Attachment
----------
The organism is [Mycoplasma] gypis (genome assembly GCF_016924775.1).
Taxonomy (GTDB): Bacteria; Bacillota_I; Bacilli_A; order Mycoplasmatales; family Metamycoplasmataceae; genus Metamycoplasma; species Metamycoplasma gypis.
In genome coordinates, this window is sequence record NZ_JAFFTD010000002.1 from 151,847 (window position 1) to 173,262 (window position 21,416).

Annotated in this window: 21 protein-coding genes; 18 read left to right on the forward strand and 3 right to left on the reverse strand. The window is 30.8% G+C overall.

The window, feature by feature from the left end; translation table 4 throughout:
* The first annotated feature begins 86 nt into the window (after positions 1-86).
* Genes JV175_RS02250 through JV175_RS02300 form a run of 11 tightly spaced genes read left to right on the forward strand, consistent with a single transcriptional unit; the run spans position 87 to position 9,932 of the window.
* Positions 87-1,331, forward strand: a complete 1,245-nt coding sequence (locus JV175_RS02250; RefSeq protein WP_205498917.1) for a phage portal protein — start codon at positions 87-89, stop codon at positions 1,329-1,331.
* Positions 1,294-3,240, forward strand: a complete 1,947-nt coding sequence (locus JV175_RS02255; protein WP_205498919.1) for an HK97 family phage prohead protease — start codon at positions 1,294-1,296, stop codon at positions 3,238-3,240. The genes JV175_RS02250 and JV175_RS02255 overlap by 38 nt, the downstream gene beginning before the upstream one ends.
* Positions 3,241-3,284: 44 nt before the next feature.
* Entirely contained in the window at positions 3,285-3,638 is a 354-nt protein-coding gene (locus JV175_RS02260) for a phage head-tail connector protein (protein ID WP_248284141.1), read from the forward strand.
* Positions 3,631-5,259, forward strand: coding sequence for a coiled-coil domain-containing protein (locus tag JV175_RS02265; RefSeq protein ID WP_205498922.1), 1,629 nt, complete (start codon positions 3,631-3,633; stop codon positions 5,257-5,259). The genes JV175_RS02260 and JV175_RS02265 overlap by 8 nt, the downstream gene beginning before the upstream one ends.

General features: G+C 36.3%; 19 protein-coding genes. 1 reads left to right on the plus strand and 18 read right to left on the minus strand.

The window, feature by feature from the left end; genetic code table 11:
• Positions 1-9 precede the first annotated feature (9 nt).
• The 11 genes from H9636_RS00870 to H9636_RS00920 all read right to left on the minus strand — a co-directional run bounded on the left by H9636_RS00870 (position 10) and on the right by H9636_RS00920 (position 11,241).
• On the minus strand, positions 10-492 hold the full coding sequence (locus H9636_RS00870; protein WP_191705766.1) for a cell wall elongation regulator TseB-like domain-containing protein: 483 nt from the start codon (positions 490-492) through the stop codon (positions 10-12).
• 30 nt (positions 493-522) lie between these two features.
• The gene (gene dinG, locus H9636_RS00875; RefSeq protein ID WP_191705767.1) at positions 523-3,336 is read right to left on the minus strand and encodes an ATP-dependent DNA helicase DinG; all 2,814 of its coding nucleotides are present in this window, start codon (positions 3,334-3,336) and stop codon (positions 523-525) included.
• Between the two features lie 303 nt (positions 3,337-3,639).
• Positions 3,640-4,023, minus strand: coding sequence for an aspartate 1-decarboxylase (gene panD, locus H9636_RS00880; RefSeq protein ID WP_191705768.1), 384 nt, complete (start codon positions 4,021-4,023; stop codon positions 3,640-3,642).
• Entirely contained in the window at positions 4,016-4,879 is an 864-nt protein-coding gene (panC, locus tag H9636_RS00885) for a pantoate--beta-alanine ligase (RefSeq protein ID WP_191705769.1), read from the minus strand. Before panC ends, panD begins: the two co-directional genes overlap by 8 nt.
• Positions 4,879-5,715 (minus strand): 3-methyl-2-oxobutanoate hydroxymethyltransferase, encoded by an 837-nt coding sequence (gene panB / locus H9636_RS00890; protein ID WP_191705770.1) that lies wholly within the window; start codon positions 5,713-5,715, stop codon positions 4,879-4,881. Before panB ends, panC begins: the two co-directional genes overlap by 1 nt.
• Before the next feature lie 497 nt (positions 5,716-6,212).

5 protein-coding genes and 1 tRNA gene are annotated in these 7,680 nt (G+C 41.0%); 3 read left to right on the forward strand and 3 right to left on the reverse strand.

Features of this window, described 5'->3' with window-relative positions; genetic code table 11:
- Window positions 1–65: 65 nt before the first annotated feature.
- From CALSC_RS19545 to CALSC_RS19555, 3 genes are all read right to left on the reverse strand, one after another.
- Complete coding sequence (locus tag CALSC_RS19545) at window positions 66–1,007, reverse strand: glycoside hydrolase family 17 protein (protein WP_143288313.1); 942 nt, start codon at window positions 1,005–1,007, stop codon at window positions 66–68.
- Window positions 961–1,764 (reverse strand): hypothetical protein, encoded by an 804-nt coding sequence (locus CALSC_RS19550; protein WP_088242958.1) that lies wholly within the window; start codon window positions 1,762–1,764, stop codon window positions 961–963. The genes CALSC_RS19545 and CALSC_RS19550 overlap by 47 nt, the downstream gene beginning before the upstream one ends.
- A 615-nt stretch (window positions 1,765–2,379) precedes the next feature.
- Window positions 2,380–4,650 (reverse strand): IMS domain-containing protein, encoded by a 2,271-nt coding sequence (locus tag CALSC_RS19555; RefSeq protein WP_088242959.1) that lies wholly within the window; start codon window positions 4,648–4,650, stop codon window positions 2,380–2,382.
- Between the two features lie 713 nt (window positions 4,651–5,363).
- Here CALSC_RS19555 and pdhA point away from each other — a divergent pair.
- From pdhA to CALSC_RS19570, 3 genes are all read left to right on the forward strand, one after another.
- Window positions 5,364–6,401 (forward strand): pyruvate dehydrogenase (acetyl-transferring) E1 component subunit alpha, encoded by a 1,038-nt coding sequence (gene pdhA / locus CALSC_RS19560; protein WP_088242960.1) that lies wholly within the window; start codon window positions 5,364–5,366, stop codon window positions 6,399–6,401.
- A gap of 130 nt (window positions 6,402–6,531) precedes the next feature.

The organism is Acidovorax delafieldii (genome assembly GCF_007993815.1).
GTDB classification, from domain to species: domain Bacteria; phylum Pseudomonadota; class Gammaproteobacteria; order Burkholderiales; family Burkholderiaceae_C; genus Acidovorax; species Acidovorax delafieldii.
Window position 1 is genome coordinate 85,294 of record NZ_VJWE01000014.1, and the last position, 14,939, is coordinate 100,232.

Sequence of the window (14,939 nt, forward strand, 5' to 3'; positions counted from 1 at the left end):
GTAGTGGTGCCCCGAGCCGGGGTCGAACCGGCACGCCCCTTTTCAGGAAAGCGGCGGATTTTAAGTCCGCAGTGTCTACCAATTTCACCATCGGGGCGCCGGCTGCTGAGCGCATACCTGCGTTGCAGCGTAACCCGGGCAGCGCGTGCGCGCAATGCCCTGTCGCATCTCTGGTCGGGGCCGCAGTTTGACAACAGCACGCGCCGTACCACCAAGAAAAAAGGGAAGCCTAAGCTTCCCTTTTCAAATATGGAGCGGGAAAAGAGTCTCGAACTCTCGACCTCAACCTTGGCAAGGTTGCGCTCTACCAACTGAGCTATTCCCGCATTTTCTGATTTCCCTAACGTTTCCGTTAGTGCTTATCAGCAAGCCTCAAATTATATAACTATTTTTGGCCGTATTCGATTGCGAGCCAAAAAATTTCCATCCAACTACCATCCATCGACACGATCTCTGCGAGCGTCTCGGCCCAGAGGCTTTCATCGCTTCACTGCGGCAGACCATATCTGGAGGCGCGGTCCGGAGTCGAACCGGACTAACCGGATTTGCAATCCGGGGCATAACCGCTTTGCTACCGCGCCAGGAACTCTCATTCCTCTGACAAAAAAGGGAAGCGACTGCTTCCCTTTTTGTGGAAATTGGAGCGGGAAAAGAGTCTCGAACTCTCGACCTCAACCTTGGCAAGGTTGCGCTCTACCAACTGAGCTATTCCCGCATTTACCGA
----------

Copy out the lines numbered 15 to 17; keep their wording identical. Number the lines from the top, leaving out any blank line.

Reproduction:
• Positions 1-9 precede the first annotated feature (9 nt).
• The 11 genes from H9636_RS00870 to H9636_RS00920 all read right to left on the minus strand — a co-directional run bounded on the left by H9636_RS00870 (position 10) and on the right by H9636_RS00920 (position 11,241).
• On the minus strand, positions 10-492 hold the full coding sequence (locus H9636_RS00870; protein WP_191705766.1) for a cell wall elongation regulator TseB-like domain-containing protein: 483 nt from the start codon (positions 490-492) through the stop codon (positions 10-12).